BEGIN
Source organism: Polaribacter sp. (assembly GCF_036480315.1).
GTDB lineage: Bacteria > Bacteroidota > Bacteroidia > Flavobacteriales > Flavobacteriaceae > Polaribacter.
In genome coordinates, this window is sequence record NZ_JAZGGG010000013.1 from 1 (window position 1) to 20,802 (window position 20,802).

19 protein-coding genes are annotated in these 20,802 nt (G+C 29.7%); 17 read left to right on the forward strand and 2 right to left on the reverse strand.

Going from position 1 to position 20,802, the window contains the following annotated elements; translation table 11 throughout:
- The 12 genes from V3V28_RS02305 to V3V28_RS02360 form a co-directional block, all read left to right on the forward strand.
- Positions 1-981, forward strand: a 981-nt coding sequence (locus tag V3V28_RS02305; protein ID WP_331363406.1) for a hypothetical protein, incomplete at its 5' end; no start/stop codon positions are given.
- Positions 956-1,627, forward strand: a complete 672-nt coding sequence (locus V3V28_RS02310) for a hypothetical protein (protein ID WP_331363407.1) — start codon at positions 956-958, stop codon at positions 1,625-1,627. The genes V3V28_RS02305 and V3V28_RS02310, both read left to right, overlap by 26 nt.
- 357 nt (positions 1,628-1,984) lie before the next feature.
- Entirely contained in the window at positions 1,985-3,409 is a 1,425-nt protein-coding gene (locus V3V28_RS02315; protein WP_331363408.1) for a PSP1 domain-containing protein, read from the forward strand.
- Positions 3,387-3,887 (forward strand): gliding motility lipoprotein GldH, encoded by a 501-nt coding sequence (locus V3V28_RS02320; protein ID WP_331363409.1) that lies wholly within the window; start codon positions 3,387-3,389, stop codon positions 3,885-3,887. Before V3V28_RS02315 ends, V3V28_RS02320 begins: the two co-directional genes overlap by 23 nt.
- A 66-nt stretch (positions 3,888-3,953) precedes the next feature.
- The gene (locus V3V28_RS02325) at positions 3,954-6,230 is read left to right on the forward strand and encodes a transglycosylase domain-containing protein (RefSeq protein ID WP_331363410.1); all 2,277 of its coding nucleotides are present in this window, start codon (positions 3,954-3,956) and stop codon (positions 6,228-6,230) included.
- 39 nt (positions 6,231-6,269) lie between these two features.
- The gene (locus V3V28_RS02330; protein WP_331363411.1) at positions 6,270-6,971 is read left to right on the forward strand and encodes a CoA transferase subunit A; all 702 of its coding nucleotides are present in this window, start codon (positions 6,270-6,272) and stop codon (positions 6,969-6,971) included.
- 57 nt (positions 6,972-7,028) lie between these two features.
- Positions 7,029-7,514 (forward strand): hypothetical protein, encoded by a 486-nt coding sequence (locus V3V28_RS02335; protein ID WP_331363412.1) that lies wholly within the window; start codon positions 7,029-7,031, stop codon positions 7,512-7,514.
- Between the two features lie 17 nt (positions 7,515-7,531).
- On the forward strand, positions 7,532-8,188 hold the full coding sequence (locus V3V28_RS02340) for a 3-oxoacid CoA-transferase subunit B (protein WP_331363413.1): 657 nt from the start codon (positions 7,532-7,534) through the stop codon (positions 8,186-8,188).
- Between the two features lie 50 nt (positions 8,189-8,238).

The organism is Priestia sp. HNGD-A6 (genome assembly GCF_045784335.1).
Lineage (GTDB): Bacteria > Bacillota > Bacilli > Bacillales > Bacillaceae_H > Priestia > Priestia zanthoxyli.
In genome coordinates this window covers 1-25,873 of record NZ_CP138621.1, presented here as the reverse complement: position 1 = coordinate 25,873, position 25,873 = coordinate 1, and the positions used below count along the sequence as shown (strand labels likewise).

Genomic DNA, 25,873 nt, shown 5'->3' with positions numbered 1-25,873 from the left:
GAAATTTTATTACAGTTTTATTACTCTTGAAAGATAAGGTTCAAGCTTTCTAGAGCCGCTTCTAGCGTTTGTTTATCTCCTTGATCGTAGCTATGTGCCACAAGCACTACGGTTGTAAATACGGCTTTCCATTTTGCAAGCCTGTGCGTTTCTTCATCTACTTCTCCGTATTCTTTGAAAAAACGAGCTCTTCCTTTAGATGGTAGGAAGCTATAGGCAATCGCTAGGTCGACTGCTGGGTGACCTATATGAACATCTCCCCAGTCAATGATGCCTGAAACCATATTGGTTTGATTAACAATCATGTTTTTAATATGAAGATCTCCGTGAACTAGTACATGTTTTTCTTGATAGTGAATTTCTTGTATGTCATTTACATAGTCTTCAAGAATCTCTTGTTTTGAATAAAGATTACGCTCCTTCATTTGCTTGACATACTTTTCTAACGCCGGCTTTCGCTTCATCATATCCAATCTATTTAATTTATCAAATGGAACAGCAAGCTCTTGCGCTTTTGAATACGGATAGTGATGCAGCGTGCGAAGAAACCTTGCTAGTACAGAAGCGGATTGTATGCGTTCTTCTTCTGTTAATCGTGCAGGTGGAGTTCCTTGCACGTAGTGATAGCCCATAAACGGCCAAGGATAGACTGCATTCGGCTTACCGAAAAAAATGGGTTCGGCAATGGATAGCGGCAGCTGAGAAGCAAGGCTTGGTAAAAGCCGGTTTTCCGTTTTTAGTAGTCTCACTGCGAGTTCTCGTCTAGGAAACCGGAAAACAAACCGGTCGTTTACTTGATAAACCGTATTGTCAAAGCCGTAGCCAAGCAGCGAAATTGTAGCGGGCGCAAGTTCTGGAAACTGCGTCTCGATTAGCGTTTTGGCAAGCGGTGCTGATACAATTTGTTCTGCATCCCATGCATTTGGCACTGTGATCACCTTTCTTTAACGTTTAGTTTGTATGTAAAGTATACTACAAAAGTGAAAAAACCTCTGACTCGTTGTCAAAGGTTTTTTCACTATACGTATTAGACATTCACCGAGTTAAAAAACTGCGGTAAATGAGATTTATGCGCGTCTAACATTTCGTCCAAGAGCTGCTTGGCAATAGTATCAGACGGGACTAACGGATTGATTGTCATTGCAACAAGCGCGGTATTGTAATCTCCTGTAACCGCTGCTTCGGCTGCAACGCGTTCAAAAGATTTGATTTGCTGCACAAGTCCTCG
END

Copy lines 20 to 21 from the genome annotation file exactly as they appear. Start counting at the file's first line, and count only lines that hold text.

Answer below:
- Between the two features lie 50 nt (positions 8,189-8,238).

The organism is Priestia sp. HNGD-A6 (genome assembly GCF_045784335.1).